Understanding Child Support in Michigan: The Impact of Parenting Time

In my last post in this blog series, I discussed the broad range of items that can be considered gross income for the purposes of calculating a child support obligation in Michigan. Readers also learned that 'net income' for purposes of child support calculations are not the same as net income as it is defined by federal and state tax laws.

Next, we're going to briefly discuss how an award of parenting time can effect a parent's child support obligation.

For those of you just looking for the easy answer, here is the formula:

Michigan Child Support Parenting Time Offset Formula

Easy, right?

Seriously though, the formula isn't easy to understand. I haven't included what the various parts of the formula are, because A) I don't want to mislead people and, B) there are some free calculators online that will do the math for you.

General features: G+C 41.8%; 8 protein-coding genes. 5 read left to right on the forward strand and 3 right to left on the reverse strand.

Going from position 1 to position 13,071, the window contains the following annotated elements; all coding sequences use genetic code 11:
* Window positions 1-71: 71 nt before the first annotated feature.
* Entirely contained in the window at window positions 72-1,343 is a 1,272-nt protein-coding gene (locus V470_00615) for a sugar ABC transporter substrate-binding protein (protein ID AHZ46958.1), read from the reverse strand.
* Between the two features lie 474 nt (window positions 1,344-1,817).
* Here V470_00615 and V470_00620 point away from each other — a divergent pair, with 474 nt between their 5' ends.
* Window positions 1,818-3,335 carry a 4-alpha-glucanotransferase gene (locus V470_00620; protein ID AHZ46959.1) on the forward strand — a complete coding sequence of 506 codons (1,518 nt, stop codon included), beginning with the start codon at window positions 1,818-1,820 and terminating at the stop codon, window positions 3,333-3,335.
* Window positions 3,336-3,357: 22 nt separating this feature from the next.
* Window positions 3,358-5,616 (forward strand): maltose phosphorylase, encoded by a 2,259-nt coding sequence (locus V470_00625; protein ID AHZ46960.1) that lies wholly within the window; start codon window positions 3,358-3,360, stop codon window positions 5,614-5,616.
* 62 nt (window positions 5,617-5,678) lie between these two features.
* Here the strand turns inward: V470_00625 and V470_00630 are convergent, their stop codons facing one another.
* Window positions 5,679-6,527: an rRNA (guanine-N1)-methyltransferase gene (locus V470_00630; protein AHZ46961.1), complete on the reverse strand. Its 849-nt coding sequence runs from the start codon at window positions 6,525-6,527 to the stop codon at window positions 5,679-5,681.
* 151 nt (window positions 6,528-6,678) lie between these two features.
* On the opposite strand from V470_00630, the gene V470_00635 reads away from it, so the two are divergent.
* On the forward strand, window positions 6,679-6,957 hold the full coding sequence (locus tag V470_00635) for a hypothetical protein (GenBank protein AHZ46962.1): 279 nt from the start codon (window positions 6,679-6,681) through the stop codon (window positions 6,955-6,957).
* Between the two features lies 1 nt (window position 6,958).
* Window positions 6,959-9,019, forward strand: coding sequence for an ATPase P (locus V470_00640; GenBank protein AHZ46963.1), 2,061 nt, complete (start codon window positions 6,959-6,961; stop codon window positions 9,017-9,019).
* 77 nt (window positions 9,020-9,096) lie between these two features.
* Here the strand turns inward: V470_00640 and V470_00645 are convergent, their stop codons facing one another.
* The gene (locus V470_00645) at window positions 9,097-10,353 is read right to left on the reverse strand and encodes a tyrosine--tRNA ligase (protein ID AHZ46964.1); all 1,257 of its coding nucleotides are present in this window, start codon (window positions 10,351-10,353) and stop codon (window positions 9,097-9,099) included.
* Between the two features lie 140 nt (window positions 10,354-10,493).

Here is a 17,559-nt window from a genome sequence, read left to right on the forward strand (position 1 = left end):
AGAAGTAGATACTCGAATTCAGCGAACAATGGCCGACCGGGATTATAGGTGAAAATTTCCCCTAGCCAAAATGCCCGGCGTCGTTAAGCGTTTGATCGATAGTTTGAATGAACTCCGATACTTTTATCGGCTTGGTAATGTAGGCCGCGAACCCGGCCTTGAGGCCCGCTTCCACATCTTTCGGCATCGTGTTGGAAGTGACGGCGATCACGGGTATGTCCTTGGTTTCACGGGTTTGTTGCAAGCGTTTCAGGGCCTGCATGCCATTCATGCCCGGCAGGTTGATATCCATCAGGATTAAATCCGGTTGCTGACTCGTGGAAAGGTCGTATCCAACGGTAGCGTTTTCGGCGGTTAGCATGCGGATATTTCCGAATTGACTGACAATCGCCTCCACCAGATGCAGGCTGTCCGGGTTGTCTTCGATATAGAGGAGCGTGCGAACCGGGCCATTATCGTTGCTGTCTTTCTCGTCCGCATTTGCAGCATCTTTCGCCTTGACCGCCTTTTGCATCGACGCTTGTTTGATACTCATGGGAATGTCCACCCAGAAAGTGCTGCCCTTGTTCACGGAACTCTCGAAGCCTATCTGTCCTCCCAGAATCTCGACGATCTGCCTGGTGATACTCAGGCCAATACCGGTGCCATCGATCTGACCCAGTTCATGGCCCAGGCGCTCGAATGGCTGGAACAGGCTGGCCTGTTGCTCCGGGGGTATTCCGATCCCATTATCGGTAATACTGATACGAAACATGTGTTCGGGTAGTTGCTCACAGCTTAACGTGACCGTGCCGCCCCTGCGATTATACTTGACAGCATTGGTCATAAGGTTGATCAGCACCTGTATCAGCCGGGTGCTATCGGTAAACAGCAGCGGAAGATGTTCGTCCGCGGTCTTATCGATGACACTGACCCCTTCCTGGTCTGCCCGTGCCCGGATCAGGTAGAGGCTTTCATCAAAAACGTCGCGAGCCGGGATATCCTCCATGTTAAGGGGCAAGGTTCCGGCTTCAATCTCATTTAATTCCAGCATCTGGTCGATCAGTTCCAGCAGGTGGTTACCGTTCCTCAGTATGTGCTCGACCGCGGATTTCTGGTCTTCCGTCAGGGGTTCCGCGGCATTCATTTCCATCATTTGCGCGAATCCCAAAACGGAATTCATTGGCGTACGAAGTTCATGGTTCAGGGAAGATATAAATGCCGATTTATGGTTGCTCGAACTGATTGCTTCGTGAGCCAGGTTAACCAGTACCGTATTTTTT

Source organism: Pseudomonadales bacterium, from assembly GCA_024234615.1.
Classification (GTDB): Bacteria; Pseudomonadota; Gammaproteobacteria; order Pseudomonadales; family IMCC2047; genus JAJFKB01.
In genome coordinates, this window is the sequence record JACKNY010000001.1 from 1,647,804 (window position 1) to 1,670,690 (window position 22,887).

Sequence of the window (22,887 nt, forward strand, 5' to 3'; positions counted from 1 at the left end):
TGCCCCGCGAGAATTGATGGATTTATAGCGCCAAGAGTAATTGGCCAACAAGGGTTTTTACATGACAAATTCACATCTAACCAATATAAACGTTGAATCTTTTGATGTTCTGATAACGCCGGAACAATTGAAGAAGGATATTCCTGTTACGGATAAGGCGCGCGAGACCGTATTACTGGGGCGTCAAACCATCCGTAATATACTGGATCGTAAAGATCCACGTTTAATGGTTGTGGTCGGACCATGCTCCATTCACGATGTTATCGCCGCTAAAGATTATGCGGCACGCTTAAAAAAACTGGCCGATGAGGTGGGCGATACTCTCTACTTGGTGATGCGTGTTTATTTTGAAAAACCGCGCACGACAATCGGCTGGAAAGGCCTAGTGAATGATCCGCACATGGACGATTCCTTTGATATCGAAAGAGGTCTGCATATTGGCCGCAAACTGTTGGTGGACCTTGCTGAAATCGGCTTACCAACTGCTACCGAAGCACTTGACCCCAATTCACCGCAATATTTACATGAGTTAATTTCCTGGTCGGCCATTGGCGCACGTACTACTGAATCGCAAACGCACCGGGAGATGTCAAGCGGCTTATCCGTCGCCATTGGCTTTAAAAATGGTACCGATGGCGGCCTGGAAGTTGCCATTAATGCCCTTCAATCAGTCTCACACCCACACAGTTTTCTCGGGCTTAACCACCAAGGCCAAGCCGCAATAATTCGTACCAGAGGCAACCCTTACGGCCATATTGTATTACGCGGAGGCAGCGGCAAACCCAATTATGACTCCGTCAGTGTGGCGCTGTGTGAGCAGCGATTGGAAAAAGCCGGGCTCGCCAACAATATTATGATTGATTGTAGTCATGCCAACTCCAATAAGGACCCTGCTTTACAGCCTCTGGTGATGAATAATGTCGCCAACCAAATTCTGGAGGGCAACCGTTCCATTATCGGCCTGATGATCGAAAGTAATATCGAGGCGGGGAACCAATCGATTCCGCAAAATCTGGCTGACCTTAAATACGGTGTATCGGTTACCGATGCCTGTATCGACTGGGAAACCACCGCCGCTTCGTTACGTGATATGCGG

AllLaw.com Michigan Child Support Calculator

MIEstimator.com Michigan Child Support Calculator

Every additional overnight is going to lower the monthly child support obligation of the paying parent (the payor), although a 50/50 even split of overnights does not mean that no financial obligation exists. I'm often asked by parents who make more money than their co-parent if a 50/50 parenting time schedule means "no child support."

My answer is "No."

It could mean that no money was changing hands between co-parents to satisfy a child support obligation. It is far more likely however, that a monthly obligation will still exist.

Why? First, because almost no one makes the exact same amount of money as their co-parent. Second, the State of Michigan provides for adjustments to each parent's obligation for monies spent on child care and health insurance. Ordinary and extraordinary health expenses of the child are also factored into the obligation of each parent.

In my next post in this blog series on child support in Michigan, I'll briefly discuss the issues of arrears and retroactive child support.

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